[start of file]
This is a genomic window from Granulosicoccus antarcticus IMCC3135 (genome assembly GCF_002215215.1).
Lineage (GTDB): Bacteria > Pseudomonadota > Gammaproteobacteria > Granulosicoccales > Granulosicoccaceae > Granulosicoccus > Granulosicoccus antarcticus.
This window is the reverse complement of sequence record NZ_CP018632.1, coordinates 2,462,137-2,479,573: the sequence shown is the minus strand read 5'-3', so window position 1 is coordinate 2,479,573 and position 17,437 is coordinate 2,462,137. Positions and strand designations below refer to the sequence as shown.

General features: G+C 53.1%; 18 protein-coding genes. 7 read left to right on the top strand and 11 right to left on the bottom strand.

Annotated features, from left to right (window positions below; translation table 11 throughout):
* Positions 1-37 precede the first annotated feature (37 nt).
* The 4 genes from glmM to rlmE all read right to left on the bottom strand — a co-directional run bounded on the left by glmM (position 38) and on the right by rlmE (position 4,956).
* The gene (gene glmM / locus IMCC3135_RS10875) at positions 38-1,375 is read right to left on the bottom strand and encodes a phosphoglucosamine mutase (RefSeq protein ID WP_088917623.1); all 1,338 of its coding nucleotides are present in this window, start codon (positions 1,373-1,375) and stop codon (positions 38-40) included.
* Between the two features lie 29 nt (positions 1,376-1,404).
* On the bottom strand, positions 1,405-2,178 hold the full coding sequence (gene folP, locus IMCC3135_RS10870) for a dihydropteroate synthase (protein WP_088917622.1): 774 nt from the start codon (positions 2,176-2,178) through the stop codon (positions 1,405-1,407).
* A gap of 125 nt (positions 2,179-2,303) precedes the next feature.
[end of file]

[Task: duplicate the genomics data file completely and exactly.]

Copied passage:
This is a genomic window from Granulosicoccus antarcticus IMCC3135 (genome assembly GCF_002215215.1).
Lineage (GTDB): Bacteria > Pseudomonadota > Gammaproteobacteria > Granulosicoccales > Granulosicoccaceae > Granulosicoccus > Granulosicoccus antarcticus.
This window is the reverse complement of sequence record NZ_CP018632.1, coordinates 2,462,137-2,479,573: the sequence shown is the minus strand read 5'-3', so window position 1 is coordinate 2,479,573 and position 17,437 is coordinate 2,462,137. Positions and strand designations below refer to the sequence as shown.

General features: G+C 53.1%; 18 protein-coding genes. 7 read left to right on the top strand and 11 right to left on the bottom strand.

Annotated features, from left to right (window positions below; translation table 11 throughout):
* Positions 1-37 precede the first annotated feature (37 nt).
* The 4 genes from glmM to rlmE all read right to left on the bottom strand — a co-directional run bounded on the left by glmM (position 38) and on the right by rlmE (position 4,956).
* The gene (gene glmM / locus IMCC3135_RS10875) at positions 38-1,375 is read right to left on the bottom strand and encodes a phosphoglucosamine mutase (RefSeq protein ID WP_088917623.1); all 1,338 of its coding nucleotides are present in this window, start codon (positions 1,373-1,375) and stop codon (positions 38-40) included.
* Between the two features lie 29 nt (positions 1,376-1,404).
* On the bottom strand, positions 1,405-2,178 hold the full coding sequence (gene folP, locus IMCC3135_RS10870) for a dihydropteroate synthase (protein WP_088917622.1): 774 nt from the start codon (positions 2,176-2,178) through the stop codon (positions 1,405-1,407).
* A gap of 125 nt (positions 2,179-2,303) precedes the next feature.